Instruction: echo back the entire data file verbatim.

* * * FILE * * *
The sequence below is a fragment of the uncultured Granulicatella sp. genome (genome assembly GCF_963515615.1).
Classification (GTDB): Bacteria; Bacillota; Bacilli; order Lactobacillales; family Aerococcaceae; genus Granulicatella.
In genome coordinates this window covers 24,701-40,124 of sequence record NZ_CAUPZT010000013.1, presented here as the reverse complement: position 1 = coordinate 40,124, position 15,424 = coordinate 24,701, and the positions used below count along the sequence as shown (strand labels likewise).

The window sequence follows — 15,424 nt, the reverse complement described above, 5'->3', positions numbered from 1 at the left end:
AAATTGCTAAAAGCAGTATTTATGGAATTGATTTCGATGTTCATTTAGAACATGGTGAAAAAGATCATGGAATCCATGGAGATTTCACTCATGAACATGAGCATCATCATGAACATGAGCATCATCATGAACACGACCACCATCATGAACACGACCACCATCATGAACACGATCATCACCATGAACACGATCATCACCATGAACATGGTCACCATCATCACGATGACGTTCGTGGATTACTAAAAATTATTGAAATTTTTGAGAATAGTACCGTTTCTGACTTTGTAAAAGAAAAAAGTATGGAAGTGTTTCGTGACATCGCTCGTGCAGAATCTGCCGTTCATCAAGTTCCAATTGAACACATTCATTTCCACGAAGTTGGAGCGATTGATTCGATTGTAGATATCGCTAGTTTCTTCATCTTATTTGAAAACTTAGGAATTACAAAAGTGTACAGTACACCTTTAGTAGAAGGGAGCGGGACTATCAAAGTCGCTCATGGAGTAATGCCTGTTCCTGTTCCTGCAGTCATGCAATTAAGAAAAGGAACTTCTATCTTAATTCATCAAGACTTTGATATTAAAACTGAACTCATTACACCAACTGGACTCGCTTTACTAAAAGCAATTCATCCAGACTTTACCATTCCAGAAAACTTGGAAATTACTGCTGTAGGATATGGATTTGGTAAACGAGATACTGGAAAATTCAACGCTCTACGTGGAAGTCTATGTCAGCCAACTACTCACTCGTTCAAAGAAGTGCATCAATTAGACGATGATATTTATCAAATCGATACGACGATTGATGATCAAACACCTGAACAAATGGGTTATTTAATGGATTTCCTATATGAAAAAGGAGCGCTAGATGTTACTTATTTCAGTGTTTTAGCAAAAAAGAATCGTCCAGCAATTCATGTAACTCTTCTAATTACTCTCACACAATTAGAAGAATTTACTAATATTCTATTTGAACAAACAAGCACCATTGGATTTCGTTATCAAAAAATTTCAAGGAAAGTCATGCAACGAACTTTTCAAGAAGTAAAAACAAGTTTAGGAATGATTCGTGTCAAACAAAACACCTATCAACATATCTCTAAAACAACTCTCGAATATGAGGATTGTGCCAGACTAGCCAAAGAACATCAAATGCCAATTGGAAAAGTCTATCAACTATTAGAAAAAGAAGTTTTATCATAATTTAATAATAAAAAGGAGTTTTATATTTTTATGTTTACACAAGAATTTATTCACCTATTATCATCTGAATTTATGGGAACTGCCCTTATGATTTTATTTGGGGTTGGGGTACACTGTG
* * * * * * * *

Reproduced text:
The sequence below is a fragment of the uncultured Granulicatella sp. genome (genome assembly GCF_963515615.1).
Classification (GTDB): Bacteria; Bacillota; Bacilli; order Lactobacillales; family Aerococcaceae; genus Granulicatella.
In genome coordinates this window covers 24,701-40,124 of sequence record NZ_CAUPZT010000013.1, presented here as the reverse complement: position 1 = coordinate 40,124, position 15,424 = coordinate 24,701, and the positions used below count along the sequence as shown (strand labels likewise).

The window sequence follows — 15,424 nt, the reverse complement described above, 5'->3', positions numbered from 1 at the left end:
AAATTGCTAAAAGCAGTATTTATGGAATTGATTTCGATGTTCATTTAGAACATGGTGAAAAAGATCATGGAATCCATGGAGATTTCACTCATGAACATGAGCATCATCATGAACATGAGCATCATCATGAACACGACCACCATCATGAACACGACCACCATCATGAACACGATCATCACCATGAACACGATCATCACCATGAACATGGTCACCATCATCACGATGACGTTCGTGGATTACTAAAAATTATTGAAATTTTTGAGAATAGTACCGTTTCTGACTTTGTAAAAGAAAAAAGTATGGAAGTGTTTCGTGACATCGCTCGTGCAGAATCTGCCGTTCATCAAGTTCCAATTGAACACATTCATTTCCACGAAGTTGGAGCGATTGATTCGATTGTAGATATCGCTAGTTTCTTCATCTTATTTGAAAACTTAGGAATTACAAAAGTGTACAGTACACCTTTAGTAGAAGGGAGCGGGACTATCAAAGTCGCTCATGGAGTAATGCCTGTTCCTGTTCCTGCAGTCATGCAATTAAGAAAAGGAACTTCTATCTTAATTCATCAAGACTTTGATATTAAAACTGAACTCATTACACCAACTGGACTCGCTTTACTAAAAGCAATTCATCCAGACTTTACCATTCCAGAAAACTTGGAAATTACTGCTGTAGGATATGGATTTGGTAAACGAGATACTGGAAAATTCAACGCTCTACGTGGAAGTCTATGTCAGCCAACTACTCACTCGTTCAAAGAAGTGCATCAATTAGACGATGATATTTATCAAATCGATACGACGATTGATGATCAAACACCTGAACAAATGGGTTATTTAATGGATTTCCTATATGAAAAAGGAGCGCTAGATGTTACTTATTTCAGTGTTTTAGCAAAAAAGAATCGTCCAGCAATTCATGTAACTCTTCTAATTACTCTCACACAATTAGAAGAATTTACTAATATTCTATTTGAACAAACAAGCACCATTGGATTTCGTTATCAAAAAATTTCAAGGAAAGTCATGCAACGAACTTTTCAAGAAGTAAAAACAAGTTTAGGAATGATTCGTGTCAAACAAAACACCTATCAACATATCTCTAAAACAACTCTCGAATATGAGGATTGTGCCAGACTAGCCAAAGAACATCAAATGCCAATTGGAAAAGTCTATCAACTATTAGAAAAAGAAGTTTTATCATAATTTAATAATAAAAAGGAGTTTTATATTTTTATGTTTACACAAGAATTTATTCACCTATTATCATCTGAATTTATGGGAACTGCCCTTATGATTTTATTTGGGGTTGGGGTACACTGTG